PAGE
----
The United States and Britain accused Russia of launching cyber attacks on computer routers, firewalls and other networking equipment used by government agencies, businesses and critical infrastructure operators around the globe.
Washington and London issued a joint alert saying the campaign by Russian government-backed hackers was intended to advance spying, intellectual property theft and other "malicious" activities and could be escalated to launch offensive attacks.
It followed a series of warnings by Western governments that Moscow is behind a string of cyber attacks. The United States, Britain and other nations in February accused Russia of releasing the "NotPetya" virus, which in 2017 crippled parts of Ukraine's infrastructure and damaged computers across the globe, costing companies billions of dollars.
The Kremlin did not immediately respond to a request for comment. But Russia's embassy in London issued a statement citing British accusations of cyber threats from Moscow as "striking examples of a reckless, provocative and unfounded policy against Russia."
Moscow has denied previous accusations that it carried out cyber attacks on the United States and other countries.
U.S. intelligence agencies last year accused Russia of interfering in the 2016 election with a hacking and propaganda campaign supporting Donald Trump's campaign for president.
Last month the Trump administration blamed Russia for a campaign of cyber attacks that targeted the U.S. power grid.
American and British officials said that the attacks disclosed on Monday affected a wide range of organisations including internet service providers, private businesses and critical infrastructure providers.
They did not identify victims or provide details on the impact of the attacks.
"When we see malicious cyber activity, whether it be from the Kremlin or other malicious nation-state actors, we are going to push back," said Rob Joyce, the White House cyber security coordinator.
Relations between Russia and Britain were already on edge after Prime Minister Theresa May blamed Moscow for the March 4 nerve agent poisoning of former Russian spy Sergei Skripal and his daughter Yulia in the city of Salisbury.
"This is yet another example of Russia's disregard for international norms and global order - this time through a campaign of cyber espionage and aggression, which attempts to disrupt governments and destabilise business," a British government spokesman said in London.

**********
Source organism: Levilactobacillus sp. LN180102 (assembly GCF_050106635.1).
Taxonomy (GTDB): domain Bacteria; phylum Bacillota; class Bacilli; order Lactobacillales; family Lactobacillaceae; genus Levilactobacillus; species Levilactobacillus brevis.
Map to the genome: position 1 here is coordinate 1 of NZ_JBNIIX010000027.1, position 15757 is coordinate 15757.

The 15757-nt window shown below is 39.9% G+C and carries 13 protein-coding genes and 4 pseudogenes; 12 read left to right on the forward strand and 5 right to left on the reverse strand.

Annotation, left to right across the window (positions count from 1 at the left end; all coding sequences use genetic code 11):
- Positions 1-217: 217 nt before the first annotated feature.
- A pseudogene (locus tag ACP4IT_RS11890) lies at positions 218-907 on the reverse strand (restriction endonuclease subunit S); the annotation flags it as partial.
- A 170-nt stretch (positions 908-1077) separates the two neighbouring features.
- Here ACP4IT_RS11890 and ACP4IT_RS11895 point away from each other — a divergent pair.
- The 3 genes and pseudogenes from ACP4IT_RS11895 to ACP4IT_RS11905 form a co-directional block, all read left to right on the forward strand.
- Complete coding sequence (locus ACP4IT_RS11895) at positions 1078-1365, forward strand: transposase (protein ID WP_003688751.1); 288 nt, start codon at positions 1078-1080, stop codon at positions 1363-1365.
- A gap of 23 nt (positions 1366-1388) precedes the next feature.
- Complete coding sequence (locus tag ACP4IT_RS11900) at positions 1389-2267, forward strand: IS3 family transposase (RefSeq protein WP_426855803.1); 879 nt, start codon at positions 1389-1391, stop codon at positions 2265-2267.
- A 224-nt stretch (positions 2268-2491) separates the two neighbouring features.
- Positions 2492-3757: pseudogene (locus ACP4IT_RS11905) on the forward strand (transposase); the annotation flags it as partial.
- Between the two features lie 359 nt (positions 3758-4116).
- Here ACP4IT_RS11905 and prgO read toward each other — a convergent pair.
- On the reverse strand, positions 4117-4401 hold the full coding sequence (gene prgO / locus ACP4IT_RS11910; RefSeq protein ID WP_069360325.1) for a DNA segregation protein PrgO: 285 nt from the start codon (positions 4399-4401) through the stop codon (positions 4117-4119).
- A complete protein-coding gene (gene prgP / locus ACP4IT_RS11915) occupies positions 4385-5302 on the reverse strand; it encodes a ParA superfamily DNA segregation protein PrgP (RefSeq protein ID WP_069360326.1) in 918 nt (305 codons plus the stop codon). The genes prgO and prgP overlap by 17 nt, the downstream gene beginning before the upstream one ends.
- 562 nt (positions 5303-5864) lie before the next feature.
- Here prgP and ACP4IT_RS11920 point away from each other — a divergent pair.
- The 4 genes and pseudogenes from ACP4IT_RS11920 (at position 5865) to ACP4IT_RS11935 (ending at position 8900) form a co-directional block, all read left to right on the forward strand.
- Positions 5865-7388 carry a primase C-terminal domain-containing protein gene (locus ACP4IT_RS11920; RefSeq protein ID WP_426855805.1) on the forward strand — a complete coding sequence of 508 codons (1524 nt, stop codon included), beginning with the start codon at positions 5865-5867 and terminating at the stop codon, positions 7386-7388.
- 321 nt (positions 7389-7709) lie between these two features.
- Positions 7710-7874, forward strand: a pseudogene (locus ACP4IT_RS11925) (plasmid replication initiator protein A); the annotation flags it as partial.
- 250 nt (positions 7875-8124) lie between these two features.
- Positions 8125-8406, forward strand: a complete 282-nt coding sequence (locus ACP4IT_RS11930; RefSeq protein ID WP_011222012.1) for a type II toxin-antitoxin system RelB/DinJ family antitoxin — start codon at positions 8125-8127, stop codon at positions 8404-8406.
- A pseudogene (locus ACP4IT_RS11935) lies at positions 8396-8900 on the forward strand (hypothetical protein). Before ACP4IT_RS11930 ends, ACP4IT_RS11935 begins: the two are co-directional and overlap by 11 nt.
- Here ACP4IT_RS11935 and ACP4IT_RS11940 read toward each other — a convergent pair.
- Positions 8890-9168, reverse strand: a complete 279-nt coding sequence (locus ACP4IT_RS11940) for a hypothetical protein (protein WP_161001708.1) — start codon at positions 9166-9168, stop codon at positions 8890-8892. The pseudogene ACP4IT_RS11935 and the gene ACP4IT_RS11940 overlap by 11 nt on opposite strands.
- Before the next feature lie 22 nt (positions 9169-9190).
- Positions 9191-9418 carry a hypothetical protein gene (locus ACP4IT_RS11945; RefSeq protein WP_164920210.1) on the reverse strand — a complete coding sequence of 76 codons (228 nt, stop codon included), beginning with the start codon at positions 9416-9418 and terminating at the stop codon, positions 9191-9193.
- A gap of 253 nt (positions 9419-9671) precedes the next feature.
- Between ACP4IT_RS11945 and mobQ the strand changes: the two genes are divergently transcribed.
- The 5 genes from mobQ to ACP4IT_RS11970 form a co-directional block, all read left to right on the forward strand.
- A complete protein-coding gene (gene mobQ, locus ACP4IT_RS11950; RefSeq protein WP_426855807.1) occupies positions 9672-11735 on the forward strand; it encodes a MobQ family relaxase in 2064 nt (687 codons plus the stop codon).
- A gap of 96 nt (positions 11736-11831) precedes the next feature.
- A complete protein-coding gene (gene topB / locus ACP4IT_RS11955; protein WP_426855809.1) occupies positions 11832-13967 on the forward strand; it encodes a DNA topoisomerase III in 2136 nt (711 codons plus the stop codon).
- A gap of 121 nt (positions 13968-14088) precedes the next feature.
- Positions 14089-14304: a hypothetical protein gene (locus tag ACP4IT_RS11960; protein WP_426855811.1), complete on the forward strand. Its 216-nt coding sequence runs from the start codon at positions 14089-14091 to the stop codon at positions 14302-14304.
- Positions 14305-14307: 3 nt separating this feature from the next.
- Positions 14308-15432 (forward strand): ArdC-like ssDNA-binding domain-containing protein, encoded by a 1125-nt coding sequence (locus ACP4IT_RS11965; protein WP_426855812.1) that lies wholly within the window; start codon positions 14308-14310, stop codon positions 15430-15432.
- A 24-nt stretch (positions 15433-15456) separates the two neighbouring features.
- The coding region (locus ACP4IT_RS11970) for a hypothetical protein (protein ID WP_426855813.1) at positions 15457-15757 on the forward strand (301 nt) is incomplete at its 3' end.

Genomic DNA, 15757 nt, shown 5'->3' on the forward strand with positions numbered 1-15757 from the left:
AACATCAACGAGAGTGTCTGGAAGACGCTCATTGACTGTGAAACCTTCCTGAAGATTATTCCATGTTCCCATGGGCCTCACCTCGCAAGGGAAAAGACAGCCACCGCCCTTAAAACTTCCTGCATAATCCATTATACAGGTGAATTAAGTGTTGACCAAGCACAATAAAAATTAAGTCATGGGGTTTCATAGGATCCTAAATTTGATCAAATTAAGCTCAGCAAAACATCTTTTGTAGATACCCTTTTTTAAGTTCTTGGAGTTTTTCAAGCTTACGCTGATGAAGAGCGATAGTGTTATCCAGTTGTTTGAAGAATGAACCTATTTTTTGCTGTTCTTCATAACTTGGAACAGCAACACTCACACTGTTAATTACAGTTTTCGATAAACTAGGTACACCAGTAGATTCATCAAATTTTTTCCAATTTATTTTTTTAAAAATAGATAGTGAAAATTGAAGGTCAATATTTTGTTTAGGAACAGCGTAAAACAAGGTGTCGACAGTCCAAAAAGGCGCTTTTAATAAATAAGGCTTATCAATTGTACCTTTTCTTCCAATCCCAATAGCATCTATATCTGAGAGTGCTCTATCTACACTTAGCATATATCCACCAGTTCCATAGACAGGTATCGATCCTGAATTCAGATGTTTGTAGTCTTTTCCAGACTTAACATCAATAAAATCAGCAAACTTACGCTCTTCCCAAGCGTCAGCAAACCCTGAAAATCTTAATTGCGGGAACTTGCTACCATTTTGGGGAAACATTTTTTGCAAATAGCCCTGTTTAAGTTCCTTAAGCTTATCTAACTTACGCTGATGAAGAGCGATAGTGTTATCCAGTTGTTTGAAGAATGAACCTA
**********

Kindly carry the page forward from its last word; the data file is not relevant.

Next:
Britain and the United States said they issued the new alert to help targets protect themselves and persuade victims to share information with government investigators so they can better understand the threat.
"We don't have full insight into the scope of the compromise," said U.S. Department of Homeland Security cyber security official Jeanette Manfra.
The alert is not related to the suspected chemical weapons attack in a town in Syria that prompted a U.S.-led military strike over the weekend targeting facilities of the Russian-backed Syrian government, Joyce said.
Shortly after the announcement, the White House said Joyce would leave his post and return to the U.S. National Security Agency.
U.S. and British officials warned that infected routers could be used to launch future offensive cyber operations.
"They could be pre-positioning for use in times of tension," said Ciaran Martin, chief executive of the British government’s National Cyber Security Centre cyber defence agency, who added that "millions of machines" were targeted.
(Reporting by Jim Finkle and Doina Chiacu; Additional reporting by Estelle Shirbon in London, John Walcott and Makini Brice in Washington and Jack Stubbs and Maxim Rodionov in Moscow; Writing by Will Dunham; Editing by James Dalgleish)